As far as impact goes, Moses Simon hasn’t done badly in his short time in Ligue 1 with Nantes. The winger has made the most of his honeymoon period since the start of his temporary spell with the Canaries and is seemingly reversing events of the last year which saw him struggle in Spain with Levante.
Simon rarely featured for the Frogs last term, making 19 appearances in total with only eight starts, so the decision to depart on loan made sense. However, choosing a switch to Nantes, a side with more options on the wings than Levante, seemed counterintuitive given playing time in Christian Gourcuff’s team wasn’t guaranteed.
Getting out of the blocks quickly was necessary due to the competition for places in the west of France, and he’s done just that in the last two games: after missing the Canaries’ first couple of games against LOSC Lille and Olympique de Marseille, Simon has delivered in wins against Amiens and Montpellier.
He needed just 10 minutes after replacing Kader Bamba in the 74th minute to seal a 2-1 win against the former, and was one of Gourcuff’s best players in last weekend’s 1-0 win against the Montpellier-based club.
Besides completing four of his attempted six dribbles on his home debut, Simon created no less than five chances against La Paillade, so it was no surprise the left winger was directly involved in the goal that won the game.
Minutes after assisting Abdoulaye Toure’s match-winning goal, the left winger was denied by a Pedro Mendes block which prevented him from scoring his second goal in as many games. He then created a big chance for Kalifa Coulibaly in the game’s closing stages, only for the striker to be thwarted by Geronimo Rulli in the Montpellier goal.
So far, Simon is proving to be valuable for Gourcuff and will certainly keep his place on the left berth as long as he keeps delivering the goods. While the threat of losing his place in an event of a loss of form hangs over his head, all he can focus is on current events and the fact that he’s thriving.
For Henry Onyekuru, it hasn’t been the best of introductions to French football with Monaco. Having failed to secure a work permit to represent Everton, the attacker joined Leonardo Jardim’s side in August following two successful loan spells with Anderlecht and Galatasaray.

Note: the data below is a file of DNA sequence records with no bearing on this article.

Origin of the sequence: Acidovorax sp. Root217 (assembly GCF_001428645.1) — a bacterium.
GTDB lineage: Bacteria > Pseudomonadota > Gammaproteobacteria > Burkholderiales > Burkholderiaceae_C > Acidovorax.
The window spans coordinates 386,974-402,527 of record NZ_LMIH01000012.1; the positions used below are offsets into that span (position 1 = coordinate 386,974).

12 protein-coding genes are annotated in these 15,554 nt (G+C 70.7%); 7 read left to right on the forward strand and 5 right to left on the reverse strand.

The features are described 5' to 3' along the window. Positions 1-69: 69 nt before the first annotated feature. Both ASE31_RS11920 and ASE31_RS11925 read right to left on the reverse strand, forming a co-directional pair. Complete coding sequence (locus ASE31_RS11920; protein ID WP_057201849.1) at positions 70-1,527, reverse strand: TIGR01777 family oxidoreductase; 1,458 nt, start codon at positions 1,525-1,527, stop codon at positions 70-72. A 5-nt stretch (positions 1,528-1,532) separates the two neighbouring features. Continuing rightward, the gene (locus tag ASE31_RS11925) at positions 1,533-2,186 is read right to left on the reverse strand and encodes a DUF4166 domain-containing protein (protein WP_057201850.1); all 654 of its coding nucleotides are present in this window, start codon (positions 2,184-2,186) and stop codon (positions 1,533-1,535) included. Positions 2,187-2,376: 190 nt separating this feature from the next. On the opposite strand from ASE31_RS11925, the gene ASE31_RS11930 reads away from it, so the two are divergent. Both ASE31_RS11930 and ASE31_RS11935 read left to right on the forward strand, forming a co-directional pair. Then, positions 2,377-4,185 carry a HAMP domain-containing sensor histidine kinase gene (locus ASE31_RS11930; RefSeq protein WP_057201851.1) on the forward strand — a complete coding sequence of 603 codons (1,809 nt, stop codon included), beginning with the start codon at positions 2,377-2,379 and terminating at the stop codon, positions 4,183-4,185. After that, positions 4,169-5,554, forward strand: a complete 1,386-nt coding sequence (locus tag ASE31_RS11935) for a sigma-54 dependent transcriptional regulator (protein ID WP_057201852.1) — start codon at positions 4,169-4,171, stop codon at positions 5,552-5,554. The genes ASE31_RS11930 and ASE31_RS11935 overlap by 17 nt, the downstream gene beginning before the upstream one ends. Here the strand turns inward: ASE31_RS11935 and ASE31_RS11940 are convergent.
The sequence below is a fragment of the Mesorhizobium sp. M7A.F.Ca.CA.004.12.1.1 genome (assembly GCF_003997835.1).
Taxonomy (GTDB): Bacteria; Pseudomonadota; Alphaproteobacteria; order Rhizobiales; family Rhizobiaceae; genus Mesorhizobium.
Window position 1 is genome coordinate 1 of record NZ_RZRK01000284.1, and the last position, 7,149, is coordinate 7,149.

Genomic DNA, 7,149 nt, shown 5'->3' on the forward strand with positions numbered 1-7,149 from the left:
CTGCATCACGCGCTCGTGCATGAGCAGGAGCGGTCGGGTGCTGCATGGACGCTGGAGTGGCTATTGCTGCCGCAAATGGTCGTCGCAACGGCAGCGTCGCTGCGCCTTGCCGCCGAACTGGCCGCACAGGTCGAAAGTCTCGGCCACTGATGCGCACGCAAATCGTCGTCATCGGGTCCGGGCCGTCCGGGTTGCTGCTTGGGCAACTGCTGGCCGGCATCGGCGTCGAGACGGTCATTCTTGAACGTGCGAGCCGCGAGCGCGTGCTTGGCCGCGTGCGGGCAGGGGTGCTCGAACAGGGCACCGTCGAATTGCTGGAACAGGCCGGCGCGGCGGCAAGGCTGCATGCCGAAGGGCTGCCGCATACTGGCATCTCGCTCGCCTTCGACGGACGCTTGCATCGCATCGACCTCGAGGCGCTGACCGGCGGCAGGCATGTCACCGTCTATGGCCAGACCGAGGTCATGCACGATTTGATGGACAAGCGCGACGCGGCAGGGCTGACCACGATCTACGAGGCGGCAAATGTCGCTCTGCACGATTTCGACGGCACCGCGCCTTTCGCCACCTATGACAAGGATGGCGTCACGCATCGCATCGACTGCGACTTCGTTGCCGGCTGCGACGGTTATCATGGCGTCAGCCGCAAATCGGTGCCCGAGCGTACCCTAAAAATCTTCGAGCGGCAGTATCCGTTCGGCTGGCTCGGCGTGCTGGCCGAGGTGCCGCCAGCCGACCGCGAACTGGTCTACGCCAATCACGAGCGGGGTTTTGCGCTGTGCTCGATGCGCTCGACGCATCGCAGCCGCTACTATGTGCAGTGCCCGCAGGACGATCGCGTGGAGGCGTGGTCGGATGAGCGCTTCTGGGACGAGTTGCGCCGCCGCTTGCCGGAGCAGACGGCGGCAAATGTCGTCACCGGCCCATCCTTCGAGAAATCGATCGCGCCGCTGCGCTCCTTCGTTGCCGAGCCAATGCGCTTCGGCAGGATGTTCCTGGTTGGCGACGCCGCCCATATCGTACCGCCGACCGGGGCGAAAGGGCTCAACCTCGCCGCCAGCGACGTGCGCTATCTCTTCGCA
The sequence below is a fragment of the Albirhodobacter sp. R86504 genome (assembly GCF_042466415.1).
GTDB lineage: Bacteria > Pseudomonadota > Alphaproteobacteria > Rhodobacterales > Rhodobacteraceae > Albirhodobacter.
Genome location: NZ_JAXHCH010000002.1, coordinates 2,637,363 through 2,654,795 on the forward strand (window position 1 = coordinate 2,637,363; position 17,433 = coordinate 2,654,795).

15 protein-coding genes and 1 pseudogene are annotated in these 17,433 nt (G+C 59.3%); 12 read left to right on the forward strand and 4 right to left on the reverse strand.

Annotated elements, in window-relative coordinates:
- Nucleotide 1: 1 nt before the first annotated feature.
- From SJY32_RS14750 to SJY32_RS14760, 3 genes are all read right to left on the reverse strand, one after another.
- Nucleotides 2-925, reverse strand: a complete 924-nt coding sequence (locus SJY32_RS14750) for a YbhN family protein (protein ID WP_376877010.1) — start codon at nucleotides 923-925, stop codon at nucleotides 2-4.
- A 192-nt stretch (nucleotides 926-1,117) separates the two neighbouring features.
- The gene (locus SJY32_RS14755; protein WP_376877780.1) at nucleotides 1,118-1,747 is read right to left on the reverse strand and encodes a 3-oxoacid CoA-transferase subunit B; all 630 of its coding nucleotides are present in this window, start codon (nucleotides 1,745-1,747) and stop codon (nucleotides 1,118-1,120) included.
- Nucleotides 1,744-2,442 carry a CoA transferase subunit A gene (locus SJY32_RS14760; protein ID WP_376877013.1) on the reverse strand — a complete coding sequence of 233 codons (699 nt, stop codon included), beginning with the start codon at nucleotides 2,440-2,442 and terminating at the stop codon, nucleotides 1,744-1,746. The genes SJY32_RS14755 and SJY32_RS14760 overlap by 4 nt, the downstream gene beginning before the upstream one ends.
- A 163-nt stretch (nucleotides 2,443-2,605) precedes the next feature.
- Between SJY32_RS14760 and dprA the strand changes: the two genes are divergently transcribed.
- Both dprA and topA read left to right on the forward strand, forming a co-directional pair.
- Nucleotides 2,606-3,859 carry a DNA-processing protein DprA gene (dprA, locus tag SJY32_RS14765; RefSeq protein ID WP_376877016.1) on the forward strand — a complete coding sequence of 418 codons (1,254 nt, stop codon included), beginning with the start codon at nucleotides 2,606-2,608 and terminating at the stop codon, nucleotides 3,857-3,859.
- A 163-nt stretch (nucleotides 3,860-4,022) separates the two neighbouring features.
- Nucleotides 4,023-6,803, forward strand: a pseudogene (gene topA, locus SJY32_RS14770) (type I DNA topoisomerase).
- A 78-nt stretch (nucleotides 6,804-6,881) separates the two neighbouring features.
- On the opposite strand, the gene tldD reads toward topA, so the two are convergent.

It may come with the benefit of hindsight, but perhaps the implosion of Les Monegasques wasn’t that hard to foretell given how last season panned out.
After a tumultuous campaign which saw Jardim depart, Thierry Henry’s ill-fated spell come to an abrupt end and the Portuguese return to a side battling for Ligue 1 survival, they narrowly escaped relegation last term, with a 17th-place finish and a two-point edge over Dijon saving them from the relegation playoffs.
Going by events on and off the pitch so far, things haven’t improved for the Red and Whites with on-pitch chaos and future of former captain Radamel Falcao (who left for Galatasaray this week) dominating the news.
Onyekuru’s new teammates are winless after four games and sit 19th in the table with just two points.
The lack of discipline in the opening four gameweeks has been palpable too with three red cards in the first three matchdays often leaving Jardim’s side with so much to do by playing with 10 men.
On a personal front, Onyekuru hasn’t been culpable for anything wrong at Monaco, but the jury’s still out over the rationale behind making such a move knowing full well their struggles since the departures of core members of the 2017 title-winning side.
Especially after his successful spell with Galatasaray, which produced 14 goals and five assists, as well as a league and cup double, the expectation might have been to move to a side on the up, and not one in the doldrums.
While the international break disrupts Simon and Nantes' momentum, Onyekuru and his colleagues at Monaco will be pleased with the breather which allows them regroup after a tough start to the campaign.
With a goal and assist after two games, Simon has equalled his return from his hapless maiden year in Spain by taking to his new surroundings like a duck to water.
For Onyekuru, the tide can’t change soon enough in his quest to succeed in the murky waters of the Fontvieille district of Monaco.